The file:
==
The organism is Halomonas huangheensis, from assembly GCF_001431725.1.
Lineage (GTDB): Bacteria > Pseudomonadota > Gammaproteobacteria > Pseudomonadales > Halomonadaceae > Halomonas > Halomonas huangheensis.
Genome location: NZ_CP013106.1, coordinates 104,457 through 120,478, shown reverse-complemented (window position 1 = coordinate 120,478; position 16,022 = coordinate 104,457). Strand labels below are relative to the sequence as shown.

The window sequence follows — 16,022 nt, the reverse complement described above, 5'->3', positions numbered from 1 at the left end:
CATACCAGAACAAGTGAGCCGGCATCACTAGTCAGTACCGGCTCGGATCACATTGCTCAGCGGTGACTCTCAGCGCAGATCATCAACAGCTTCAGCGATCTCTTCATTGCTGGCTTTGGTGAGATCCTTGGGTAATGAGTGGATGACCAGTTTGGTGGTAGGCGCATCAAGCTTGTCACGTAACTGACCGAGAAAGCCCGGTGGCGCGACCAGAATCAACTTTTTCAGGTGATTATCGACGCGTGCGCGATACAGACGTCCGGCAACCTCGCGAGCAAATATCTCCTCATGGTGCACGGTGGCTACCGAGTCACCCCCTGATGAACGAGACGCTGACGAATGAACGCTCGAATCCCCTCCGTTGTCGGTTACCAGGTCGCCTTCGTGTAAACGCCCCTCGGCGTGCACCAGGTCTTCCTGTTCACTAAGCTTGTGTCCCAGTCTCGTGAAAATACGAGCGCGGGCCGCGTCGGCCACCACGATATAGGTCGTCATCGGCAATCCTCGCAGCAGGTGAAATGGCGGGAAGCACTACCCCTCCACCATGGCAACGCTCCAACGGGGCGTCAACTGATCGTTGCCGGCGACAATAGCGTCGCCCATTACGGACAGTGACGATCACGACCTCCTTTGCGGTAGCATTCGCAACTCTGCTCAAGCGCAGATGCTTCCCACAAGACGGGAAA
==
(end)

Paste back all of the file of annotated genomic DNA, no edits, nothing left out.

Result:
The organism is Halomonas huangheensis, from assembly GCF_001431725.1.
Lineage (GTDB): Bacteria > Pseudomonadota > Gammaproteobacteria > Pseudomonadales > Halomonadaceae > Halomonas > Halomonas huangheensis.
Genome location: NZ_CP013106.1, coordinates 104,457 through 120,478, shown reverse-complemented (window position 1 = coordinate 120,478; position 16,022 = coordinate 104,457). Strand labels below are relative to the sequence as shown.

The window sequence follows — 16,022 nt, the reverse complement described above, 5'->3', positions numbered from 1 at the left end:
CATACCAGAACAAGTGAGCCGGCATCACTAGTCAGTACCGGCTCGGATCACATTGCTCAGCGGTGACTCTCAGCGCAGATCATCAACAGCTTCAGCGATCTCTTCATTGCTGGCTTTGGTGAGATCCTTGGGTAATGAGTGGATGACCAGTTTGGTGGTAGGCGCATCAAGCTTGTCACGTAACTGACCGAGAAAGCCCGGTGGCGCGACCAGAATCAACTTTTTCAGGTGATTATCGACGCGTGCGCGATACAGACGTCCGGCAACCTCGCGAGCAAATATCTCCTCATGGTGCACGGTGGCTACCGAGTCACCCCCTGATGAACGAGACGCTGACGAATGAACGCTCGAATCCCCTCCGTTGTCGGTTACCAGGTCGCCTTCGTGTAAACGCCCCTCGGCGTGCACCAGGTCTTCCTGTTCACTAAGCTTGTGTCCCAGTCTCGTGAAAATACGAGCGCGGGCCGCGTCGGCCACCACGATATAGGTCGTCATCGGCAATCCTCGCAGCAGGTGAAATGGCGGGAAGCACTACCCCTCCACCATGGCAACGCTCCAACGGGGCGTCAACTGATCGTTGCCGGCGACAATAGCGTCGCCCATTACGGACAGTGACGATCACGACCTCCTTTGCGGTAGCATTCGCAACTCTGCTCAAGCGCAGATGCTTCCCACAAGACGGGAAA